Antoinette Bruno: What inspired you to pursue cooking professionally?
Stephanie Prida: I wanted to be a painter and an artist. I wanted to be any kind of artist. Food is another kind of artistic outlet for people. I love food and can still work with food and products I love. I get inspired by art on the street and in museums.
AB: What’s the toughest thing you’ve had to do in your job?
SP: At Blackbird, we had an elevator shaft. It flooded, and pastry was on the second floor. A piece of the ice cream machine fell into the shaft, and a pastry assistant and I had to swim through the elevator shaft to find a small piece of the ice cream machine.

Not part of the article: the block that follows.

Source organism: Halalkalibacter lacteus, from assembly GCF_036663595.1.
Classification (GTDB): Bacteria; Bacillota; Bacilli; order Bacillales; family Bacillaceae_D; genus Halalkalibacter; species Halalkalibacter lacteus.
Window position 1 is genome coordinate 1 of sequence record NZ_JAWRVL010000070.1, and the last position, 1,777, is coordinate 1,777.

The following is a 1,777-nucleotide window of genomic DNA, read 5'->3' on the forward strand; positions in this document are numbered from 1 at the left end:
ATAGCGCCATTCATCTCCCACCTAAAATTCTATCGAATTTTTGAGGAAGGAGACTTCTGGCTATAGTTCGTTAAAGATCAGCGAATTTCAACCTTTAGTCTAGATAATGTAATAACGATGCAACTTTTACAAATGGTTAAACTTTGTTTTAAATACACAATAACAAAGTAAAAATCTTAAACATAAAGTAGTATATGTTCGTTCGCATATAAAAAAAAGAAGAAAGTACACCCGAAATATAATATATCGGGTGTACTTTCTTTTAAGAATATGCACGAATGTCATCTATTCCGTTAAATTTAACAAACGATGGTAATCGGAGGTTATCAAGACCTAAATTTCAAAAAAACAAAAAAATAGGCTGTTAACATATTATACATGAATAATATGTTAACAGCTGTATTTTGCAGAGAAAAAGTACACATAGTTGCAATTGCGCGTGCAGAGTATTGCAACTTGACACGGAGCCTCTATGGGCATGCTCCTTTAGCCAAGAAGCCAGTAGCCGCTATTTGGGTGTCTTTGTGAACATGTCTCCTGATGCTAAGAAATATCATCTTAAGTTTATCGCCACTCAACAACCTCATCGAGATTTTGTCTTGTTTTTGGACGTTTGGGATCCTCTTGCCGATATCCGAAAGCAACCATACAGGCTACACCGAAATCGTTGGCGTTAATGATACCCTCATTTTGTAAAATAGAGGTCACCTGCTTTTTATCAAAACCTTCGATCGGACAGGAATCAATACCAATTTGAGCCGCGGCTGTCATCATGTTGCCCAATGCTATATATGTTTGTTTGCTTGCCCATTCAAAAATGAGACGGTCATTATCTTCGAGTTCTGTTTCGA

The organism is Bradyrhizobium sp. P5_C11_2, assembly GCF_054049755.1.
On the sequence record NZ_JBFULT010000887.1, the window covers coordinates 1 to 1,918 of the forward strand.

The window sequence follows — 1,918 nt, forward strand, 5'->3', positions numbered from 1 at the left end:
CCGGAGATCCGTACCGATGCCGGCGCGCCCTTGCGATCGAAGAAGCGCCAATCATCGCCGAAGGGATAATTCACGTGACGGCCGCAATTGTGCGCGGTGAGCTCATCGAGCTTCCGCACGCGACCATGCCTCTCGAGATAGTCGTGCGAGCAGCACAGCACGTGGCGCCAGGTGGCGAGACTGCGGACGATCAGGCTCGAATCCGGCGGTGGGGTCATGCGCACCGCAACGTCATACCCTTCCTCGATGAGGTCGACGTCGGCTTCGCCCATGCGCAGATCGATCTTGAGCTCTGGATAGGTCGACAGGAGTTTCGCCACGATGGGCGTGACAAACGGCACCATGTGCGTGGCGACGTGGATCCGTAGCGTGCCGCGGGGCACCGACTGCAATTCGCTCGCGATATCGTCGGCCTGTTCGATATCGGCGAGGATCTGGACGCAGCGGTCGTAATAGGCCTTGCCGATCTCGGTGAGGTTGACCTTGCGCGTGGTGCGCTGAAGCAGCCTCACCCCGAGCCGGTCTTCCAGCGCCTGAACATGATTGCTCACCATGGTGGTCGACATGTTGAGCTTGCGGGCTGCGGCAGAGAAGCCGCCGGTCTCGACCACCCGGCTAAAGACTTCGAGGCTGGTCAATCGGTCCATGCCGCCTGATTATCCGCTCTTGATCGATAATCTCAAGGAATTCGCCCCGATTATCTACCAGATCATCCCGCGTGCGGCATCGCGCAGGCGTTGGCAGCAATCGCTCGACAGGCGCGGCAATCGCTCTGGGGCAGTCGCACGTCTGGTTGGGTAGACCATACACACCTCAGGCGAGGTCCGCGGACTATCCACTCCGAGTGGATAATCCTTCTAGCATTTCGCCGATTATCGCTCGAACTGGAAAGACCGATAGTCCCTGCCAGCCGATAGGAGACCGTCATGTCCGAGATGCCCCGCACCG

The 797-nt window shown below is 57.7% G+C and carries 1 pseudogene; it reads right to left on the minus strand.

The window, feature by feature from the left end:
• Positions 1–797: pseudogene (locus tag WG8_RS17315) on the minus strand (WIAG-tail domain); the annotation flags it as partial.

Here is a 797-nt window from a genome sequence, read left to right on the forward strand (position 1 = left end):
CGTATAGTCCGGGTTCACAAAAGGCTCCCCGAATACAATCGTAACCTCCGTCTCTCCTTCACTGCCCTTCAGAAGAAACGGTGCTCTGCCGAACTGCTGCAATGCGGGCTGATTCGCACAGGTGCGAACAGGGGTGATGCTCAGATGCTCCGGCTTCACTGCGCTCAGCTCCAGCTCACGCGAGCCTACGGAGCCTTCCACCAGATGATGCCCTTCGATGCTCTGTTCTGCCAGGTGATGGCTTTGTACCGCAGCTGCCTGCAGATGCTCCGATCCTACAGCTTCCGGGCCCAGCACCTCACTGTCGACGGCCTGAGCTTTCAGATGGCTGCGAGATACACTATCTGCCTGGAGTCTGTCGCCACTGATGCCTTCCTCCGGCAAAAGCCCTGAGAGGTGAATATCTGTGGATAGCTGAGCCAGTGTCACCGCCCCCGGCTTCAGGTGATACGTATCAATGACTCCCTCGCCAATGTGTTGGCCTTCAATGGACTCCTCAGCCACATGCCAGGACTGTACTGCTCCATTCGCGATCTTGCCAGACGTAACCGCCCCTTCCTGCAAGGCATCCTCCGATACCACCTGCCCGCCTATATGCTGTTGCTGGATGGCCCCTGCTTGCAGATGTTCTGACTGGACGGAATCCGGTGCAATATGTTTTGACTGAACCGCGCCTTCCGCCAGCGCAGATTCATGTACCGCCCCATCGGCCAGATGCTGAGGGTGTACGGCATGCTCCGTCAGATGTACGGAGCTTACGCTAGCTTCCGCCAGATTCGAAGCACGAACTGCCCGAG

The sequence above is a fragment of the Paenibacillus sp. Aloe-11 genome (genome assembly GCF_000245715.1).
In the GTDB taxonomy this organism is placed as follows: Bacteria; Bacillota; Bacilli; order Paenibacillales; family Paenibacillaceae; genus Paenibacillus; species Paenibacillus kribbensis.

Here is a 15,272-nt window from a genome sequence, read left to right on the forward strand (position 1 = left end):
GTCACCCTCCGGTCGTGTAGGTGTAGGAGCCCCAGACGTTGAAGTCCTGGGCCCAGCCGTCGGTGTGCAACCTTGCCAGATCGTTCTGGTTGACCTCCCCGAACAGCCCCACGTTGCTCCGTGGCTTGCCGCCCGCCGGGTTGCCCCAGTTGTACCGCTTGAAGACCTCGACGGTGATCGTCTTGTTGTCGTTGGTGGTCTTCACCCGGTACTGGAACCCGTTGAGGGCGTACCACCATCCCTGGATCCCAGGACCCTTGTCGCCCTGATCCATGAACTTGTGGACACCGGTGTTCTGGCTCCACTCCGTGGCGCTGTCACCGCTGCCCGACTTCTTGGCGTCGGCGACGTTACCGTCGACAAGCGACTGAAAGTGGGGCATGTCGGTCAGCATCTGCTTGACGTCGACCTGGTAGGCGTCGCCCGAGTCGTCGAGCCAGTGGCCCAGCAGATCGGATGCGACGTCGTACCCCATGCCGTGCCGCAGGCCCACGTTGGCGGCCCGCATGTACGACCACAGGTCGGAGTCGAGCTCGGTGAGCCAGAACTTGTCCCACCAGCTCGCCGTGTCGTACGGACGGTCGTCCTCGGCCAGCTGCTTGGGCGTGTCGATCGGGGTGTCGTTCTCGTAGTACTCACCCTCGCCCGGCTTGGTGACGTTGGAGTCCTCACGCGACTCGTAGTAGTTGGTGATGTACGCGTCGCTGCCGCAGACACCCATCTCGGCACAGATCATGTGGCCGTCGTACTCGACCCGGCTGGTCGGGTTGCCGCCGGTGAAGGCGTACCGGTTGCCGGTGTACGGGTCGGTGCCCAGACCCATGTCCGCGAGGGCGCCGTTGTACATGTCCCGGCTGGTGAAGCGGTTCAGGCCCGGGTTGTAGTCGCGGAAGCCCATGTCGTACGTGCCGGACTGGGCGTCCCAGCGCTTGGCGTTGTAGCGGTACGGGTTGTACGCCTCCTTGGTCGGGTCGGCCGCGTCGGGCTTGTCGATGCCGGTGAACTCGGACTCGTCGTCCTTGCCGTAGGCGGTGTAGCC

AB: What person in history would you most like to cook for?
SP: Andy Warhol. I admire his bold artwork.
AB: What goes into creating a dish?
SP: I have a notebook of seasonal favorites. In the summer, I love working with strawberries, raspberries, and melons. Start with the ingredients and build on it.
AB: What advice would you offer to young cooks who are just getting started?
SP: Travel. Stage overseas.
AB: What ingredient do you feel is underappreciated?
SP: I like to use a lot of vinegars—apple cider vinegar, for example. I like sour things. We did a sourdough cake once. I also would like to see more yeasted dough in plated desserts.
AB: How involved are you in your local culinary community?
SP: I’m fairly new, so I'm still learning and getting involved in charities. Also, the dining scene here is comforting, and many Chicago chefs can do whatever they want. Chicago is a food-focused city. It's great to work with peers and chefs.
AB: What’s next for you?
SP: I want to live abroad and move to France. I want to learn French and work there. I love the culture. I love French food, and it’s the epicenter of food. The history behind French food is fascinating.